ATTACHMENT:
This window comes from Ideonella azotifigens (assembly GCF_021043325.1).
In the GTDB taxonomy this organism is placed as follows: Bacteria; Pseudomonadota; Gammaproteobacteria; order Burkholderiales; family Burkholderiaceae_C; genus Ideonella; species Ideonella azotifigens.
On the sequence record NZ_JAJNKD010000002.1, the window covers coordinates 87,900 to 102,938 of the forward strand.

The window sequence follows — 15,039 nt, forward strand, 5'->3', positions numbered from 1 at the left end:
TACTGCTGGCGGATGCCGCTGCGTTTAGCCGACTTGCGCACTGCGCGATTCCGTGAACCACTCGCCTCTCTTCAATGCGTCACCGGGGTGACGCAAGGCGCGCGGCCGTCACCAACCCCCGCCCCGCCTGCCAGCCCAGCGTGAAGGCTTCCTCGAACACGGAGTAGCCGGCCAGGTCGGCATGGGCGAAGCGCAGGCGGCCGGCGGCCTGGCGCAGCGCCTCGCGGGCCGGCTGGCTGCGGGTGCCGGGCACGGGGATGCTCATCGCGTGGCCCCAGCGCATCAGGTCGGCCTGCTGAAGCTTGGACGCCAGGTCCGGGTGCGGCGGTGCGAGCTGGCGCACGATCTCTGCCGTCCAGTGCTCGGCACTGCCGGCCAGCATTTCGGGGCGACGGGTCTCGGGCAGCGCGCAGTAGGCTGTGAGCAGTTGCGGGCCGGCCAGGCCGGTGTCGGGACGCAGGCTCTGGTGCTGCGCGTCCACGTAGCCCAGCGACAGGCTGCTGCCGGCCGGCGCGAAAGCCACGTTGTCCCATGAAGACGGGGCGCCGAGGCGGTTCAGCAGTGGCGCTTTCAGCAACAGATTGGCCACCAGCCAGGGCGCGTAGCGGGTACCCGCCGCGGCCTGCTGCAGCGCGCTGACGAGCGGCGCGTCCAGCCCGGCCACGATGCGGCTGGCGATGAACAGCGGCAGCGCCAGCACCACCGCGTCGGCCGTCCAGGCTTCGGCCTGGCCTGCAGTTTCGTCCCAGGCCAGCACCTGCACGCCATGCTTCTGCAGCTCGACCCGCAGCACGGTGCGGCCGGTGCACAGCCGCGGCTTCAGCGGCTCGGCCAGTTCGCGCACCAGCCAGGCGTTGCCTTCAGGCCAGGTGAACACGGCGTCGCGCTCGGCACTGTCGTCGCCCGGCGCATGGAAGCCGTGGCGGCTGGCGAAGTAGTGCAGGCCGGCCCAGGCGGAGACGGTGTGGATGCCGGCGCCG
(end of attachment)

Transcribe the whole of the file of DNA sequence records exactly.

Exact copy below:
This window comes from Ideonella azotifigens (assembly GCF_021043325.1).
In the GTDB taxonomy this organism is placed as follows: Bacteria; Pseudomonadota; Gammaproteobacteria; order Burkholderiales; family Burkholderiaceae_C; genus Ideonella; species Ideonella azotifigens.
On the sequence record NZ_JAJNKD010000002.1, the window covers coordinates 87,900 to 102,938 of the forward strand.

The window sequence follows — 15,039 nt, forward strand, 5'->3', positions numbered from 1 at the left end:
TACTGCTGGCGGATGCCGCTGCGTTTAGCCGACTTGCGCACTGCGCGATTCCGTGAACCACTCGCCTCTCTTCAATGCGTCACCGGGGTGACGCAAGGCGCGCGGCCGTCACCAACCCCCGCCCCGCCTGCCAGCCCAGCGTGAAGGCTTCCTCGAACACGGAGTAGCCGGCCAGGTCGGCATGGGCGAAGCGCAGGCGGCCGGCGGCCTGGCGCAGCGCCTCGCGGGCCGGCTGGCTGCGGGTGCCGGGCACGGGGATGCTCATCGCGTGGCCCCAGCGCATCAGGTCGGCCTGCTGAAGCTTGGACGCCAGGTCCGGGTGCGGCGGTGCGAGCTGGCGCACGATCTCTGCCGTCCAGTGCTCGGCACTGCCGGCCAGCATTTCGGGGCGACGGGTCTCGGGCAGCGCGCAGTAGGCTGTGAGCAGTTGCGGGCCGGCCAGGCCGGTGTCGGGACGCAGGCTCTGGTGCTGCGCGTCCACGTAGCCCAGCGACAGGCTGCTGCCGGCCGGCGCGAAAGCCACGTTGTCCCATGAAGACGGGGCGCCGAGGCGGTTCAGCAGTGGCGCTTTCAGCAACAGATTGGCCACCAGCCAGGGCGCGTAGCGGGTACCCGCCGCGGCCTGCTGCAGCGCGCTGACGAGCGGCGCGTCCAGCCCGGCCACGATGCGGCTGGCGATGAACAGCGGCAGCGCCAGCACCACCGCGTCGGCCGTCCAGGCTTCGGCCTGGCCTGCAGTTTCGTCCCAGGCCAGCACCTGCACGCCATGCTTCTGCAGCTCGACCCGCAGCACGGTGCGGCCGGTGCACAGCCGCGGCTTCAGCGGCTCGGCCAGTTCGCGCACCAGCCAGGCGTTGCCTTCAGGCCAGGTGAACACGGCGTCGCGCTCGGCACTGTCGTCGCCCGGCGCATGGAAGCCGTGGCGGCTGGCGAAGTAGTGCAGGCCGGCCCAGGCGGAGACGGTGTGGATGCCGGCGCCG